The question caught my eye for a couple of reasons: 1.) We have just started using Slack at Kaleidico with amazingly quick adoption and success, and 2.) One of the first replies was “people hate email,” which I have heard often as the benefit of Slack and think is absurd.
I made several comments in that discussion, but here are my extended remarks, as they say:
The web has no shortage of useful tools.
Quick sidenote: I think some of this is attributable to these important factors:
- Improved accessibility to learning powerful programming frameworks, and
- The explosion of startup accelerators like YCombinator, 500 Startups, and Tech Stars
- Enabling developers to churn out amazingly interesting and useful point solutions and innovations at a breakneck pace.
There is rarely a pain point in my workday (I own and run a digital marketing agency) that I can’t Google and find a workable application that solves the particular problem. Quite often, the solution even exceeds my expectation or leads me to innovate our business processes.
The problem is that these point solutions litter my day and my workflow. This is where I think Slack caught fire, as a backplane for all of these point solutions.
Background on Our Switch to Slack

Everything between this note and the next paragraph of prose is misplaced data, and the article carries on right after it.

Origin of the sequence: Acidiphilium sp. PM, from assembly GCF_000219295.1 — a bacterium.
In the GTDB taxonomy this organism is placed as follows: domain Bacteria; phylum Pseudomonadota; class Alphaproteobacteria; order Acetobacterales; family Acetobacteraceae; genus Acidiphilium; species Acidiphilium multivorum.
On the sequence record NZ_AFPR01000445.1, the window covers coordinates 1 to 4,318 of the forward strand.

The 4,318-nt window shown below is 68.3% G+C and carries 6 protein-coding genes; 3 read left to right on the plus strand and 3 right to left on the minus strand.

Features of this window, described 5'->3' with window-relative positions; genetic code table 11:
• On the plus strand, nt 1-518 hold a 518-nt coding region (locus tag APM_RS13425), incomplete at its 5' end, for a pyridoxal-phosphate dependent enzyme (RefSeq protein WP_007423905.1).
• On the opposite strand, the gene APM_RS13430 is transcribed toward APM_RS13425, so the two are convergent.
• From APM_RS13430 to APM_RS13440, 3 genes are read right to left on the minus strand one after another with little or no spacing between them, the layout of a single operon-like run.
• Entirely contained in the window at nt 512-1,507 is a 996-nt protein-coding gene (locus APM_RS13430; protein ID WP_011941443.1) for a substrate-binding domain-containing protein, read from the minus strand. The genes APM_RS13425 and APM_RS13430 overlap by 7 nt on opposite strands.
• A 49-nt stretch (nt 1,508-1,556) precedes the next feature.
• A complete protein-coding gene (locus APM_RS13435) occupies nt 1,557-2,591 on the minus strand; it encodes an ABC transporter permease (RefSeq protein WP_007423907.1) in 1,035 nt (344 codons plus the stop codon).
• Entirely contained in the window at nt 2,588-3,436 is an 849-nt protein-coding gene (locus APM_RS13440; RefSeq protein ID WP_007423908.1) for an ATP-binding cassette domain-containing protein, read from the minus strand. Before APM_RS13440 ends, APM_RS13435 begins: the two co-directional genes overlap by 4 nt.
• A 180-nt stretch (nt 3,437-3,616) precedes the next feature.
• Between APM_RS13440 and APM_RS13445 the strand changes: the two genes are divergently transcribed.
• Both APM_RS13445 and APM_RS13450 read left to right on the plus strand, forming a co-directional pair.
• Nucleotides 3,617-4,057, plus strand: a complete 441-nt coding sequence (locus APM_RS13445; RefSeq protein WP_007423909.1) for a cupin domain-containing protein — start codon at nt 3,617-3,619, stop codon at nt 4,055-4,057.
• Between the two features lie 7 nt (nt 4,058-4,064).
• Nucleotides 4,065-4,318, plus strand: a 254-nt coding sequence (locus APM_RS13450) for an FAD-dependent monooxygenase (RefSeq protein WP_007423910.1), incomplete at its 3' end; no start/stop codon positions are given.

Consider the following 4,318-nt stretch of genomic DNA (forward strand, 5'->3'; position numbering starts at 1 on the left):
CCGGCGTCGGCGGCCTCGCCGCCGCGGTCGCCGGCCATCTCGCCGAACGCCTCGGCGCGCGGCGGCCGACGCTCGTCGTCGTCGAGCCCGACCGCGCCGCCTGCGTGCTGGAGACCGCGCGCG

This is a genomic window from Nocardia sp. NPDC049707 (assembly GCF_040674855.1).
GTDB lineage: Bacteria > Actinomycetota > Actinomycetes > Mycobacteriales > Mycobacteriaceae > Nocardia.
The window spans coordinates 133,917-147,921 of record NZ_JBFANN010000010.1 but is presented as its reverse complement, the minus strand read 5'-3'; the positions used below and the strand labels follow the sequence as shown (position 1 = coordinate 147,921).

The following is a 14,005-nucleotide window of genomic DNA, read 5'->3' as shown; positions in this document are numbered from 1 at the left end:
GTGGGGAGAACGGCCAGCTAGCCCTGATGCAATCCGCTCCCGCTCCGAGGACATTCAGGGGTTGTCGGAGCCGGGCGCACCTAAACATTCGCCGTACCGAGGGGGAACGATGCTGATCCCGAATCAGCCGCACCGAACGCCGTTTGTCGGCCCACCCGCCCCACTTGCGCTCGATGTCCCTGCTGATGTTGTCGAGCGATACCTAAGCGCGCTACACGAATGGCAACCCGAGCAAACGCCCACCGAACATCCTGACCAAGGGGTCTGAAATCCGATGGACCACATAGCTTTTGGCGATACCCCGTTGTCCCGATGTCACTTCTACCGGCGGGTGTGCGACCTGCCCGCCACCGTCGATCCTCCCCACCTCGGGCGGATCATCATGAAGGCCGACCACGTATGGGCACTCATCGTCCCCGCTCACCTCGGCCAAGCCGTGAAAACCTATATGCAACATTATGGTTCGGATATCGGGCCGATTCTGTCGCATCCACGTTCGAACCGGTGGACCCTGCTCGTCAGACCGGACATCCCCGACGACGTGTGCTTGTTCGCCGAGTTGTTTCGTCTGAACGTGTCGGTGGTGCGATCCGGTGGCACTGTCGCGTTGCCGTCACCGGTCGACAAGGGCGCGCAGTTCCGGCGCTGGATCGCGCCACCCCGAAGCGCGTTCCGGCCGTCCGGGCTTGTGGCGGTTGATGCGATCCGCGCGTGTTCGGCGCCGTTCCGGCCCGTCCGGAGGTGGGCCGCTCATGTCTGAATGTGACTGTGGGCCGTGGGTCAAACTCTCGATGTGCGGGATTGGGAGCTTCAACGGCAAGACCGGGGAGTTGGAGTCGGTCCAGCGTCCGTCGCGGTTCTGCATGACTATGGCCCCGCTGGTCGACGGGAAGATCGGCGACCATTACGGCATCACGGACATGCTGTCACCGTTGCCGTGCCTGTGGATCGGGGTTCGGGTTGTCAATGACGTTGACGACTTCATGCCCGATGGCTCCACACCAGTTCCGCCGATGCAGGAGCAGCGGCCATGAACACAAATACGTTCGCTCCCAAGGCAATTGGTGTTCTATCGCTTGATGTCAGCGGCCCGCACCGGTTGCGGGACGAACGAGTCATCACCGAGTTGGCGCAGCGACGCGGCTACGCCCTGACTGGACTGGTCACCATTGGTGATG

Slack now facilitates the internal communication backbone of Kaleidico.
We’re a creative agency with about a 50/50 mix of on-site and remote team members. Communication is critical because creative collaboration is the fuel of any agency. That communication has to support rich content sharing (e.g., text, images, video, and interactive) when we need to generate ideas or action, yet unobtrusive while we’re making the sausage. At the same time, it must also be responsive when we need to rally the team against an emergency or significant challenge.
In the early days of Kaleidico, we used IRC to serve this need. However, as our team added young folks, there was less and less familiarity or understanding of this relatively technical solution. It also lacked the intimacy of spontaneous video conferencing. We then transitioned to Skype. It had video, but everything else was weak:
- No simple way to separate project conversations
- No organization or persistence around links and files that get shared
- Unbearable on a mobile device (e.g., endless waiting for old conversations to load, even though you have seen all of them on your desktop, and the app sucks the life out of your battery)
We’ve tried several different things, but typically, begrudgingly, returned to Skype for it’s reliable and immediacy of communication. Slack was a surprising exception. The team quickly accepted, adopted, and personalized the environment–in an organic way. And, refreshingly, we’ve yet to run into any limitations or debilitating outage.
Now for the magic of Slack
There are lots of ways for teams to communicate and collaborate: Skype, Google Chat, Facetime, Basecamp, Google Docs, Dropbox. All of these, as well as the hundreds of other options, are strong for individual collaborations. Where they often fail is when they force you to communicate in a defined way–usually requiring everyone to adopt the solution, just to collaborate.